torsdag 19 oktober 2017

Baffling bestsellerdom

So there we are: another book I've not been able to finish. Finding Drood heavy going, I was looking for a comfort-blanket read to balance it out with and ended up testing an impulse-bought Nora Roberts novel, The Next Always. I've seen two TV adaptations of Nora Roberts books and only remember them very dimly, but I do remember liking them. One I think centred around the classic plot of three daughters and an inheritance, the other was a reincarnation story where it turned out that the hero in the contemporary romance was a reincarnation of the girl in the historical one: a sweet and funny twist. So while I was expecting a fair amount of clichés (and I'm not very sensitive when it comes to clichés in English, which is why I shamelessly use expressions like "a fair amount"), I did not expect to be bored.

Before long, I was stumped. What was going on here? I didn't really think that Roberts would turn out to be "the world's greatest storyteller" as the cover boasted, but I did assume that there would be a story of some kind. But no, not a sight of one. The novel concerns three brothers Montgomery who are renovating an atmospheric old hotel in a small American town. One of the brothers, Beckett, has his eye on Clare, a woman he's loved since they were both teenagers and who has now moved back into town, a widow with three boys. He finds her attractive. She finds him attractive. Eventually, they both twig that they're in with a chance with each other and hook up. There's zero dramatic tension: Beckett's family and Clare's friends are cheering them on from the sidelines. They belong to the same set, they're both unattached, and naturally Beckett is great with the three delightful boys. Instead of introducing any hurdles for the main romantic couple to jump over, the novel is full of pointless conversation concerning the hotel renovation. It's not even all "interior design porn" describing the various rooms, though that part of it is bad enough: we also have to read the brothers' discussions on problems with the building work and suppliers. Elsewhere they're bickering about whose turn it is to buy the pizza and beer. We follow Clare through an excruciatingly detailed account of an evening home with the boys: for pity's sake, I as a reader don't have to be there when she helps one of her sons to pee! At first I thought: "Oh well, I wanted a comfort blanket, and it doesn't get much more comfort-blankety than this". But after more than a hundred pages of meandering plotlessness I'd had enough and gave up. A Nora Roberts novel should not be the kind of book you feel you have to finish out of a sense of duty.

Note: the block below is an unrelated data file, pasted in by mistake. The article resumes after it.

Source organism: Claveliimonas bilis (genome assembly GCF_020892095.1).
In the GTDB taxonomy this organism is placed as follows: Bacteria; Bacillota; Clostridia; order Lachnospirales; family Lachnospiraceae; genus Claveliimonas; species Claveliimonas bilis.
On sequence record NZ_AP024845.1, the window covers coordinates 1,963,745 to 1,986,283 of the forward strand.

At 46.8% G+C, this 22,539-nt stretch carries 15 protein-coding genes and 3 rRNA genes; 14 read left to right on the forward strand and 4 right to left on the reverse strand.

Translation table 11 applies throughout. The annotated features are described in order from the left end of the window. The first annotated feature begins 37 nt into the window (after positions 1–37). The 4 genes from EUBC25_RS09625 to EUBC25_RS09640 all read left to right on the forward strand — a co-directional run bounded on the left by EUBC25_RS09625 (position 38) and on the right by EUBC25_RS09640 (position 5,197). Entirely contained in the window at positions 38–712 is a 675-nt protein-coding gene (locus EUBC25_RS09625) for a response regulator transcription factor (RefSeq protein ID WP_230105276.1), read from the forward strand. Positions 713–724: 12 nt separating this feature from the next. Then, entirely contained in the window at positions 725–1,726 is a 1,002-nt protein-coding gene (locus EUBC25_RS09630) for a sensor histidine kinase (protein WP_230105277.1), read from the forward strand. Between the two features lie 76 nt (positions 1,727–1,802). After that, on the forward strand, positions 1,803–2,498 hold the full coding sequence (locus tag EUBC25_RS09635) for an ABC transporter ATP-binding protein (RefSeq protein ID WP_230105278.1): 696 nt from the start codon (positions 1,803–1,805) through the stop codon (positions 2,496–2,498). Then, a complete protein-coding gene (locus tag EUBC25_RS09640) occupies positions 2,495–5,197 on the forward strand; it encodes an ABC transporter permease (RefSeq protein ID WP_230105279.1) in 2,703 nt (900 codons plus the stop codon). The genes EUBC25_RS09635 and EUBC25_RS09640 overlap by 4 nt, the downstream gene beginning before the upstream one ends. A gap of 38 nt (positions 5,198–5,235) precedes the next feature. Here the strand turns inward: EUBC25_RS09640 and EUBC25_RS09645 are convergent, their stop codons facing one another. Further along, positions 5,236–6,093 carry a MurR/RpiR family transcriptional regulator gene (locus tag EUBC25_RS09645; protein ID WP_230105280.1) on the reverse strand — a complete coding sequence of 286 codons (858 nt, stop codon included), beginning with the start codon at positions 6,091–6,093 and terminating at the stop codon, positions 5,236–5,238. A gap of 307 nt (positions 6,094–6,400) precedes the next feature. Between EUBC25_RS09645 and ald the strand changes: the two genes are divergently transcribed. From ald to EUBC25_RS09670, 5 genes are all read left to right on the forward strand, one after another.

So what kind of genre is this anyway, and what is its appeal? I suppose it falls into the category of "quotidian cosiness". After a long row of grand epics, I myself can long for a narrative where the protagonists can consider stopping their emoting for a moment and making themselves some tea and toast. Seeing characters of a whodunnit or a contemporary romance in an everyday setting, making observations on situations that you recognise from your own life, can be very relaxing and satisfying. But there has to be more to a story than that. You can't just have tea-making scenes, or their equivalents. Roberts captures the tone of easy, everyday dialogue fairly well, but if you want to listen in on these kinds of conversations, you might as well eavesdrop on fellow visitors at a café. Here, there is no drama, and nothing at stake.

It made me wonder whether it's possible for an author to like his or her characters too much. Normally, I prefer writers who have a real affection for their characters. Roberts obviously likes the three Montgomery brothers, and their mother, and Clare, and her three boys, and her best friend. The problem is, she seems to think the readers will like them so much too that they will be happy just to hang out with them, even when not much is happening. And maybe there are a lot of readers who feel that way about the characters in The Next Always, but I wasn't one of them. The Montgomery brothers are the tousled-haired, dog-owning kind of heroes who are good at carpenting, their enthusiastically interfering mother has a sixth sense for what is best for them and the hotel, Clare's sons are charmingly boisterous, everyone gets how great small-town life is (at least everyone nice), and it's all apple-cheeked and homespun and dull.

In my despair, I've started reading The Night Watch by Sarah Waters instead, although with its gentle melancholy it's not what one could describe as a comfort blanket. It's beautifully written and precisely observed, and the characters are just likeable enough to be interested in, but not (so far) so likeable you'll end up heartbroken if things go wrong for them. I think I will actually be able to finish this one. When I will summon enough strength to get through Drood, though, is anyone's guess.